Well, things seem to always find a way to even out. After such a terrible run of cards at the limit tables over the last couple of days, I found myself having another deep run in a tournament and helping out my bankroll a little bit.

I've always loved playing 6-max and that is my table choice when I'm playing limit cash tables, but I also seem to do very well at 6-max NL tournaments and yesterday was no exception. It's hard to imagine, but I'm actually a little disappointed with finishing 25th out of 1930 players, but c'est la vie.

The reason I'm disappointed is because I found myself inside the top 5 chips with about 80 to go and just found the cards and table draws were not co-operating anymore. I slowly found myself fizzling out instead of going out on a bad beat or even a coin-flip. At the same time though, I don't feel like I made any mistakes.

In the beginning and middle stages of the tournament, two very important things were happening. First off, I was not only getting hands pre-flop, but also hitting those hands post-flop and getting paid off. Having K-K three times and getting it all-in and winning all three times always goes a long way to making a deep run.

Winning races in key spots also helps out, but the nice part was that because I had amassed such a big chip advantage due to those all-in pots, I could make the coin-flip calls and not really risk anything to call. If I lose, it's a small dent to my stack. If I win, I accumulate even more chips and eliminate another player.

Never underestimate the power that comes with being the table captain as others watch you pick off people one at a time. The last thing those players will want is to tangle with you and possibly become victims themselves. It gives you a certain swagger that you can even exude on the online felt.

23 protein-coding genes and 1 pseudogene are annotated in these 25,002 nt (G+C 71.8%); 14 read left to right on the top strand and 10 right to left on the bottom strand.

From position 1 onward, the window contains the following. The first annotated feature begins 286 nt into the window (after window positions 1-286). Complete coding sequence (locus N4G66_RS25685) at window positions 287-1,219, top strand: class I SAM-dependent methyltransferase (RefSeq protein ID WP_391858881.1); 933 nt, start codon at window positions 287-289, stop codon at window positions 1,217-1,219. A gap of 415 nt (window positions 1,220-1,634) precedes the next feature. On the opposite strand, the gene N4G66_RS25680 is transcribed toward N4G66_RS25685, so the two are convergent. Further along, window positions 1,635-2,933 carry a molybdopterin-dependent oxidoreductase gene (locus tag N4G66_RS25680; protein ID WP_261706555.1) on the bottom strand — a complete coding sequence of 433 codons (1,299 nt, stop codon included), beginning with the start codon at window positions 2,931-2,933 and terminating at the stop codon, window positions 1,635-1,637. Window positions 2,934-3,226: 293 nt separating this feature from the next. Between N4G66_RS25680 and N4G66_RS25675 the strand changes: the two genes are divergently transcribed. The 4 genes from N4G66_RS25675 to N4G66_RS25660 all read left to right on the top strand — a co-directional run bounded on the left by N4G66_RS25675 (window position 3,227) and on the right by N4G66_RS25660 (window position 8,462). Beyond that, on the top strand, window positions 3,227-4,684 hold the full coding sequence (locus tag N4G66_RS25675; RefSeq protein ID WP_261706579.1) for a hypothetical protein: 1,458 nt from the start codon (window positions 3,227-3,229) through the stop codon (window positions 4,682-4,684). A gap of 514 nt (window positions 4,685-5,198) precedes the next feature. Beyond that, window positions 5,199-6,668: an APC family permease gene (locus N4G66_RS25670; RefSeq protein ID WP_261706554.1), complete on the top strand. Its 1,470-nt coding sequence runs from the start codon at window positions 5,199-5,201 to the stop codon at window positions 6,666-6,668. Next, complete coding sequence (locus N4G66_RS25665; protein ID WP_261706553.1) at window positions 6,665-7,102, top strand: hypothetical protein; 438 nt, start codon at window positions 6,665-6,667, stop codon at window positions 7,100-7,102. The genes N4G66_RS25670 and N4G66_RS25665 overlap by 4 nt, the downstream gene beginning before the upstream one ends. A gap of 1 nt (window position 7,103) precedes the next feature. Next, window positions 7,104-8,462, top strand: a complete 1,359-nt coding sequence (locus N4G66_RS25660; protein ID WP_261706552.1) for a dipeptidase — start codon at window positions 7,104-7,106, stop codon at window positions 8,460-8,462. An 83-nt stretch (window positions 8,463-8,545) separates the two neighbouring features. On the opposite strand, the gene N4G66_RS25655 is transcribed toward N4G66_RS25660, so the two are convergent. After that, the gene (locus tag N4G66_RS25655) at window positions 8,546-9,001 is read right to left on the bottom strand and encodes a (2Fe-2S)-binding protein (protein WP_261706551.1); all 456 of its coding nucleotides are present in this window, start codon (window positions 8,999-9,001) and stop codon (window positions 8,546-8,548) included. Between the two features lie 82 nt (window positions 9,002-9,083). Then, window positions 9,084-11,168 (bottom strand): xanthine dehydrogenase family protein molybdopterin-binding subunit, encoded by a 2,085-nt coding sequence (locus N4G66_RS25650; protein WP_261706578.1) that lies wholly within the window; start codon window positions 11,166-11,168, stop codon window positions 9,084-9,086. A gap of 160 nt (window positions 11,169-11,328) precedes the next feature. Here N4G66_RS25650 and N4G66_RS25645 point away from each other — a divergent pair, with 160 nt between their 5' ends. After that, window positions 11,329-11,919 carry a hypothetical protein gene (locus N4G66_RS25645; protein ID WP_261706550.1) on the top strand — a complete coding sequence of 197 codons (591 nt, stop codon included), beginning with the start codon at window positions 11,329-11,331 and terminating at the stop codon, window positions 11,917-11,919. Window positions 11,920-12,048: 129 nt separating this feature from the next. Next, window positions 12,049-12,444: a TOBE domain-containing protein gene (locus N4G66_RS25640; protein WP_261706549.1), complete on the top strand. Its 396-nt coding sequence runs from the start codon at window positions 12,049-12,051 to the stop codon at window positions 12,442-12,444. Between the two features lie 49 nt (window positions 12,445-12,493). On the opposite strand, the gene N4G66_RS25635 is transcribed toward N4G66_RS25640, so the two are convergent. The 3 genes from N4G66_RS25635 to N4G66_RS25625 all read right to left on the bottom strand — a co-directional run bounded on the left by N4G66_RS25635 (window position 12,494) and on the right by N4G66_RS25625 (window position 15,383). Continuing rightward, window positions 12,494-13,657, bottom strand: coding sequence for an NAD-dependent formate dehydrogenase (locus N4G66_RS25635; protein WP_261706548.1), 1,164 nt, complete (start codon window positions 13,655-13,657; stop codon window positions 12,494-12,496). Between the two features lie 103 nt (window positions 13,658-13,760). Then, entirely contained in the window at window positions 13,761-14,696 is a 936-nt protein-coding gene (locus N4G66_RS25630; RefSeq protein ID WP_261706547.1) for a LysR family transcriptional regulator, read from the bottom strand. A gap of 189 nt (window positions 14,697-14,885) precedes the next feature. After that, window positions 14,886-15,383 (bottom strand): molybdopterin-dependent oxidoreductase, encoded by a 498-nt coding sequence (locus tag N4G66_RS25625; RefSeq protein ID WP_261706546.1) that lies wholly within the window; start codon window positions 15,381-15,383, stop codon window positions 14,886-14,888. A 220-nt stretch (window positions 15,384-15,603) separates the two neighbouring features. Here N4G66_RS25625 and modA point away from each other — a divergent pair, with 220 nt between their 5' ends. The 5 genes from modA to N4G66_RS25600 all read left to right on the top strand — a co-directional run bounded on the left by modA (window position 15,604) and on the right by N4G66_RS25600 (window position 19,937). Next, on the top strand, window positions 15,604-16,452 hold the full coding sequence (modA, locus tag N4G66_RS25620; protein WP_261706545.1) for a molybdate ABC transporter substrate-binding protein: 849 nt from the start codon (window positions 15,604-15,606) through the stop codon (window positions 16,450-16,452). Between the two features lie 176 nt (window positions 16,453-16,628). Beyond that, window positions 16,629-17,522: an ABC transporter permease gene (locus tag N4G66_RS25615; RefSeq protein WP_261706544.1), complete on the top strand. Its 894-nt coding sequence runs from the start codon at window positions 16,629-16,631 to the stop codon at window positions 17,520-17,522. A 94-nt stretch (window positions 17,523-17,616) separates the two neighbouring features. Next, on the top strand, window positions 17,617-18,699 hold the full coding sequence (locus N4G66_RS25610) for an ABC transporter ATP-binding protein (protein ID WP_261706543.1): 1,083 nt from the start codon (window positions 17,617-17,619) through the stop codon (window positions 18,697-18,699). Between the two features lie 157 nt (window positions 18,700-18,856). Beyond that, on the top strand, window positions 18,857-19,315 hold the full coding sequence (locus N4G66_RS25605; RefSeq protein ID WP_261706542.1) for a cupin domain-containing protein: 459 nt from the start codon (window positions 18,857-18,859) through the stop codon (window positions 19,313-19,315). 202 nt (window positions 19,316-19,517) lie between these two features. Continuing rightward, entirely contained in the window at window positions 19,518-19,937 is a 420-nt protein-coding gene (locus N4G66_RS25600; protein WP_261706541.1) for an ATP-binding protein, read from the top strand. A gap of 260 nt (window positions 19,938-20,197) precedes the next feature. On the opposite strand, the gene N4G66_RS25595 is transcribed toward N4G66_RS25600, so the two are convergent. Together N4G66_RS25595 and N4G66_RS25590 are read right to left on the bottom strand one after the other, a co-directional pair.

The second big thing was that once I accumulated those chips, I was using them to completely lean on my opponents by constantly raising from all positions. Sometimes I had a hand, but a lot of times, I had mid-range hands or worse. Even three-bets with marginal hands were getting through because of how many chips I had.

That leads to the favourable table draw I had for most of the tournament. I had a ton of chips and players that didn't want to mess with me. They honestly made my tournament as easy as possible by only fighting back when they had something. Every other time, they would just give up the blinds to me. As any good tourney player knows, those blinds and antes really add up after a while.

However, the tide seemed to turn when I got moved tables and all of a sudden had a very unfavourable table draw. With about 50 to go and myself hovering inside the Top 20, I was now faced with 3 out of the 6 players at the table having more than me. My blind stealing was ground to a halt.

I know there's a specific way that these tables get drawn and I'm sure I could even find it on the Pokerstars website, but it's still a little frustrating when I go from being top dog to not even being in the top half of my own table.

On top of that, I had A-A three times at that table with 50 to go and guess what? I got nothing but blinds and antes all three times. Not going to win too much if you can't even get a caller in three instances where you hold the pocket rockets.

In the end, I couldn't chip up enough and I kept running into huge pre-flop hands anytime I did try and raise pre-flop. So, I meekly exited in 25th place when the button raised and I pushed all-in for a little bit more with Q-J. Of course, the button flips over Q-Q and I'm toast.

On a side note, I read earlier today that Phil Hellmuth won his 14th World Series of Poker bracelet. When I was 15 years old, the very first poker book that I read was written by Phil Hellmuth and I was hooked to the game after that. Tomorrow, I'm going to write about my poker idols growing up and who my favourite players are.

Hope you enjoy it and good luck at the tables!